There’s been a big debate on my blog about what is the correct way to value capital accumulation when trying to measure the rate of profit in a capitalist economy. This debate has been around a long time, but kicked off again following my generally favourable review of Andrew Kliman’s (AK) new book, The failure of capitalist production (see my posts, Andrew Kliman and The Failure of Capitalist Production, 8 December 2011 and The rate of profit: the devil in the detail, 15 January 2012). The issues are important for Marxist economists precisely because Marx considered his law of the tendency of the rate of profit to fall as the most important of all the laws of motion of capitalism. So how you measure the rate of profit is obviously key to reaching any conclusions on what is happening in a capitalist economy.
At the rub of the debate is whether the US rate of profit rose significantly after a trough in 1982 to just before the Great Recession or not. If it did, then many argue that the Marxist law of profitability played no role as a cause of the biggest slump in capitalism since 1929. The data from AK’s book show that if you measure the US rate of profit based on historic cost (HC), the perceived rise in the rate since 1982 based on replacement cost (RC) measures disappears. That’s why this measurement issue would appear to be important.
Marx measured the rate of profit as the surplus value created by the employed workforce in capitalist ventures divided by the cost of the means of production (machinery, plant, raw materials etc) plus the cost of employing the workforce (wages and other benefits paid). The surplus value is found by deducting the cost of employing the labour force from the overall income realised by the sale of the commodity in the market (so profit equals money realised from sale less money advanced for production, or M’ less M). And the rate of profit is the profit realised divided by the capital advanced to realise it – or (M’-M)/M).
The big debate centres around whether you should measure the rate of profit on the basis of historic cost (HC) i.e. the original value in money terms of the investment at the beginning of the production cycle or on the basis of replacement costs (RC) i.e. the current cost at the end of the production cycle of the capital advanced . How can we distinguish the difference? I’ll try with a few simple examples of the capitalist reproduction process.
First, let’s assume that there is one capital or capitalist economy, or ‘capital in general’. At this level of abstraction, there are not ‘many capitals’ competing with each other. Instead, we are dealing with the total value produced in an economy and the total profit appropriated by capital. This is exactly the same abstraction that Marx makes in explaining his law of profitability. So we have one capitalist representing the whole capitalist system.
Let’s say this capitalist starts with some money (M), say M20. This M20 is equivalent to 20 hours of socially necessary labour time (SNLT), which is the average time it takes to produce a commodity that can be sold or realised on the market. It does not matter if M is gold, corn or fiat currency, as long as it is the monetary expression of socially necessary labour time (MELT). The capitalist now advances this M20 as capital to purchase means of production (MP10) and employ a labour force (V10). Assuming that the rate of surplus value is 100%, then the workforce generates new value of 20 (V10+S10) to make a commodity worth P30 (MP10+V10+S10). This is sold on the market for M30. The profit is thus M10 (S10); and the rate of profit is M10 divided by the capital advanced M20, or 50%.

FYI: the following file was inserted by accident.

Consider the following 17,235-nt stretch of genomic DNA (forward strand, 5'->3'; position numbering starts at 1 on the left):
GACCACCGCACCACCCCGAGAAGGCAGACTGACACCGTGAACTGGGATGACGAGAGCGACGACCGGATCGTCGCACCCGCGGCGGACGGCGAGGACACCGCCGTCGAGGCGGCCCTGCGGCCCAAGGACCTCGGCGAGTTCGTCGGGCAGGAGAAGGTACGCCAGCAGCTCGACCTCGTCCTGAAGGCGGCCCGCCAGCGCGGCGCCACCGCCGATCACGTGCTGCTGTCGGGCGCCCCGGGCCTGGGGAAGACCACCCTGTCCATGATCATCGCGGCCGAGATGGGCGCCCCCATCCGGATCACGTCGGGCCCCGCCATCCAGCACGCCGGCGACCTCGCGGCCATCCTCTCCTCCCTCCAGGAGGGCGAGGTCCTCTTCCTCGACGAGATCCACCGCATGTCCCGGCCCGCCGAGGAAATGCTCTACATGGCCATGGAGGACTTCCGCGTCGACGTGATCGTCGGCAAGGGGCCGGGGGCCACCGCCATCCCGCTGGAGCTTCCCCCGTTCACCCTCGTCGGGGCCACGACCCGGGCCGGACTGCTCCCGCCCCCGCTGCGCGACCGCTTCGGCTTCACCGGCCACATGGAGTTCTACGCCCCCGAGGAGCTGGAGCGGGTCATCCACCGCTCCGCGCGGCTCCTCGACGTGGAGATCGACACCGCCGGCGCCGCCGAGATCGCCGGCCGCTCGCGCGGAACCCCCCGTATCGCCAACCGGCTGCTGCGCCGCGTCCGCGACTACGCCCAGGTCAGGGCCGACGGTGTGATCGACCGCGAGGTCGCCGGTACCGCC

But now let’s say that, before the start of the next production cycle, it becomes possible to increase labour productivity and lower the SNLT by 20% for all the components that are need to make the commodity. The rate of surplus value at 100% is assumed unchanged. If we assume that the capitalist lives on air and does not use any of the money realised for a luxury way of life, there is now M30 available for investing in the new cycle. Assuming all this money is reinvested, then the capitalist now buys physical means of production that would have been valued at MP15 in SNLT but is now valued at MP12 because of the fall in SNLT by 20%. The capitalist also employs a workforce that would have been valued at V15 but is now valued at V12. The surplus value created is thus S12 and total value of the commodity produced is now P36 (MP12+V12+S12). This is sold in the market for M36.
What is the rate of profit now? On a HC basis, it is M’36 less M30 (i.e. 6) divided by the original money capital advanced (M30), or 20%. But on a RC basis, the original M20 of advanced capital (AC) is also reduced 20% by the lower SNLT. The rate of profit on this basis is M36 less M24 (or 12) divided by M24, or 50%, the same as in the first cycle. There is no change in the rate of profit under RC but it has fallen under HC. See example 1 in the attached file.
Supporters of the HC measure of the Marxist rate of profit argue that, as the M30 of AC was advanced, it cannot be altered in value even if the SNLT to produce the commodity in the new production cycle has fallen. That’s because the original capital advanced was made with money capital and profits are also measured in money capital. However, supporters of the RC measure argue that the M30 of advanced capital must be devalued as well by the decline in SNLT now available in the new cycle. So the M30 of AC at the beginning of the production cycle will be revalued at the SNLT now operating up to the end of the production process, or to M24. In other words, the SNLT sets the value not only of new investment in means of production and labour, but also sets the value of all previously accumulated capital. The rate of profit thus stays the same at 50%. The HC measure says the rate of profit will fall, other things being equal, if the value of the product declines. In my view, the latter is exactly what Marx wants to show in the process of capitalist reproduction.